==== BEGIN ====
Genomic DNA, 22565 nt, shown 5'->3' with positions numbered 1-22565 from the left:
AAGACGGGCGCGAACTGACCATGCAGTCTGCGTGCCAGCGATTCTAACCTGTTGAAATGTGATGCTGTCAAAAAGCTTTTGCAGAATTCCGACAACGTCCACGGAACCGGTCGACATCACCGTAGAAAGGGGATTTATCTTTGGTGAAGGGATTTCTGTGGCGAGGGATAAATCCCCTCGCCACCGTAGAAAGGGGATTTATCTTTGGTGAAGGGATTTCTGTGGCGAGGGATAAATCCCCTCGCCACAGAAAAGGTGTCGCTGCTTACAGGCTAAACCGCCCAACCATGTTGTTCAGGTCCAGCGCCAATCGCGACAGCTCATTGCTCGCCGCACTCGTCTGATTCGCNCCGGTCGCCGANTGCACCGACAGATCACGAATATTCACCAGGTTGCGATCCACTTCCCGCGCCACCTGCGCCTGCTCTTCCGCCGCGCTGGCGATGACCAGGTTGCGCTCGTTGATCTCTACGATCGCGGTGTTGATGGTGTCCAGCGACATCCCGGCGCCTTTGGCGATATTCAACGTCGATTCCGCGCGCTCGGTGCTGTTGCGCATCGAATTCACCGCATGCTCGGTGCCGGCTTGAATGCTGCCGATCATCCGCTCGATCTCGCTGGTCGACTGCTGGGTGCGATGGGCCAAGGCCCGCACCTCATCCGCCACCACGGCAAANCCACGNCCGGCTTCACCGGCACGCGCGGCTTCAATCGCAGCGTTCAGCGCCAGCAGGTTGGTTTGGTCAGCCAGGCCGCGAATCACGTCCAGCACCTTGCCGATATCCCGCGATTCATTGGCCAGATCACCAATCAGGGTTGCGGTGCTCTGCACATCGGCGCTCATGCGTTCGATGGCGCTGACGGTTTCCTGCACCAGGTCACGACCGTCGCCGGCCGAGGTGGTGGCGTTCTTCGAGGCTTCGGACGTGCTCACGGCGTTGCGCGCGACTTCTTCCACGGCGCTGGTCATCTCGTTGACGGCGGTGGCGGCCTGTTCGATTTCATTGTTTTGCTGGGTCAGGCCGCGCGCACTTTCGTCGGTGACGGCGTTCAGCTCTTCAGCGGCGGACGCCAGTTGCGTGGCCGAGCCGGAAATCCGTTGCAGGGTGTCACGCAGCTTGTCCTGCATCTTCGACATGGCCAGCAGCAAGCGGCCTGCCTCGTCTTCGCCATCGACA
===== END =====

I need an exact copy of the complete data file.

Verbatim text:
Genomic DNA, 22565 nt, shown 5'->3' with positions numbered 1-22565 from the left:
AAGACGGGCGCGAACTGACCATGCAGTCTGCGTGCCAGCGATTCTAACCTGTTGAAATGTGATGCTGTCAAAAAGCTTTTGCAGAATTCCGACAACGTCCACGGAACCGGTCGACATCACCGTAGAAAGGGGATTTATCTTTGGTGAAGGGATTTCTGTGGCGAGGGATAAATCCCCTCGCCACCGTAGAAAGGGGATTTATCTTTGGTGAAGGGATTTCTGTGGCGAGGGATAAATCCCCTCGCCACAGAAAAGGTGTCGCTGCTTACAGGCTAAACCGCCCAACCATGTTGTTCAGGTCCAGCGCCAATCGCGACAGCTCATTGCTCGCCGCACTCGTCTGATTCGCNCCGGTCGCCGANTGCACCGACAGATCACGAATATTCACCAGGTTGCGATCCACTTCCCGCGCCACCTGCGCCTGCTCTTCCGCCGCGCTGGCGATGACCAGGTTGCGCTCGTTGATCTCTACGATCGCGGTGTTGATGGTGTCCAGCGACATCCCGGCGCCTTTGGCGATATTCAACGTCGATTCCGCGCGCTCGGTGCTGTTGCGCATCGAATTCACCGCATGCTCGGTGCCGGCTTGAATGCTGCCGATCATCCGCTCGATCTCGCTGGTCGACTGCTGGGTGCGATGGGCCAAGGCCCGCACCTCATCCGCCACCACGGCAAANCCACGNCCGGCTTCACCGGCACGCGCGGCTTCAATCGCAGCGTTCAGCGCCAGCAGGTTGGTTTGGTCAGCCAGGCCGCGAATCACGTCCAGCACCTTGCCGATATCCCGCGATTCATTGGCCAGATCACCAATCAGGGTTGCGGTGCTCTGCACATCGGCGCTCATGCGTTCGATGGCGCTGACGGTTTCCTGCACCAGGTCACGACCGTCGCCGGCCGAGGTGGTGGCGTTCTTCGAGGCTTCGGACGTGCTCACGGCGTTGCGCGCGACTTCTTCCACGGCGCTGGTCATCTCGTTGACGGCGGTGGCGGCCTGTTCGATTTCATTGTTTTGCTGGGTCAGGCCGCGCGCACTTTCGTCGGTGACGGCGTTCAGCTCTTCAGCGGCGGACGCCAGTTGCGTGGCCGAGCCGGAAATCCGTTGCAGGGTGTCACGCAGCTTGTCCTGCATCTTCGACATGGCCAGCAGCAAGCGGCCTGCCTCGTCTTCGCCATCGACA